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Innovation expenditures efficiency in Central and Eastern European Countries

Pawel Dobrzanski ()
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Pawel Dobrzanski: Wroclaw University of Economics, Faculty of Economics, 118/120 Komandorska St, 53-345 Wroclaw, Poland

Zbornik radova Ekonomskog fakulteta u Rijeci/Proceedings of Rijeka Faculty of Economics, 2018, vol. 36, issue 2, 827-859

Abstract: The purpose of this study is to verify whether the money spend on R&D are used efficiently in CEE countries. Nowadays, innovativeness is one of the most crucial factors accelerating economic growth. Increasing innovativeness is particularly important for developing countries, where policymakers are implementing various innovation strategies. The Europe 2020 strategy sets the target of 3% GDP for R&D spending. Many studies emphasize a significant effect of increasing expenditures on R&D on economic growth, but an efficiency aspect has not been covered in the literature. The article is based on critical review of the main literature of the subject and own empirical studies. The statistical data is sourced from the main international statistics. Calculations were performed using DEA methodology. DEA methodology allows assessing input-output efficiency. Inputs indicator is the annual public and private spending on R&D (as % GDP). There are nine output indicators, which represent available innovative statistics about number of patents, high-tech production etc. Number of variables was reduced for each period using correlation coefficient analysis, which allowed identifying the significant variables with least loss of information. The efficiency is calculated as the ratio of the weighted sum of the outputs by the weighted sum of inputs. The calculations are carried out based on the Excel spreadsheet and DEAFrontier. The paper gives a general review of the innovation level in CEE countries compared to other EU members which are spending less than 2% of GDP on R&D. The analysis shows that among CEE countries, the closest to efficiency frontier are Romania and Slovakia. Hypothesis that increasing spending on innovations is not causing proportional effects has been confirmed for CEE region, but not for western economies, which are spending on R&D more effectively. Main conclusion of the research is that innovation spending should be increased gradually in aim to achieve optimal results. This research may contribute to discussion on innovation policy design, and can be used by policy makers to develop national innovation strategies.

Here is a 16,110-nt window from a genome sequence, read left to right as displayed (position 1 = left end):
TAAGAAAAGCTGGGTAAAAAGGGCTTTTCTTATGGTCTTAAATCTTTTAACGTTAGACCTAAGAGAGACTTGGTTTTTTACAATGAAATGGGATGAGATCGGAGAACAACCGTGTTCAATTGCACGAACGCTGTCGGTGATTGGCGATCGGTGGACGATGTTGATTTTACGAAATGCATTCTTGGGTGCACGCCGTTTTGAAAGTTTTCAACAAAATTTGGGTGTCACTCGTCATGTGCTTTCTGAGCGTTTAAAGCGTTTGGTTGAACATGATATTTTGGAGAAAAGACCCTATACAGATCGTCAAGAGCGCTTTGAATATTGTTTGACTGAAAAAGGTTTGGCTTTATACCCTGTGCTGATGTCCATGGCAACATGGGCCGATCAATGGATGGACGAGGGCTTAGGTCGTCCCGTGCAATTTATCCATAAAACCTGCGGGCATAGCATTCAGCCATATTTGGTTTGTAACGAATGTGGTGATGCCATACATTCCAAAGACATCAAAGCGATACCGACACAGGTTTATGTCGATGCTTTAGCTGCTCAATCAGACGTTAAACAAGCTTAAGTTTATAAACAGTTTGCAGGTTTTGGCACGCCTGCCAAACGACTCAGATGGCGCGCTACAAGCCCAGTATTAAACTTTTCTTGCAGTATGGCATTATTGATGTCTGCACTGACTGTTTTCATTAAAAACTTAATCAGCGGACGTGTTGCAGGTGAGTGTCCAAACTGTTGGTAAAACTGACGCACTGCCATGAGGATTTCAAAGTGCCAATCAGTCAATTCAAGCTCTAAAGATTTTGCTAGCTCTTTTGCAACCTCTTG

Keywords: innovation; DEA methodology; relative efficiency; investment (search for similar items in EconPapers)
JEL-codes: H50 O30 O38 O57 R15 (search for similar items in EconPapers)
Date: 2018
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Handle: RePEc:rfe:zbefri:v:36:y:2018:i:2:p:827-859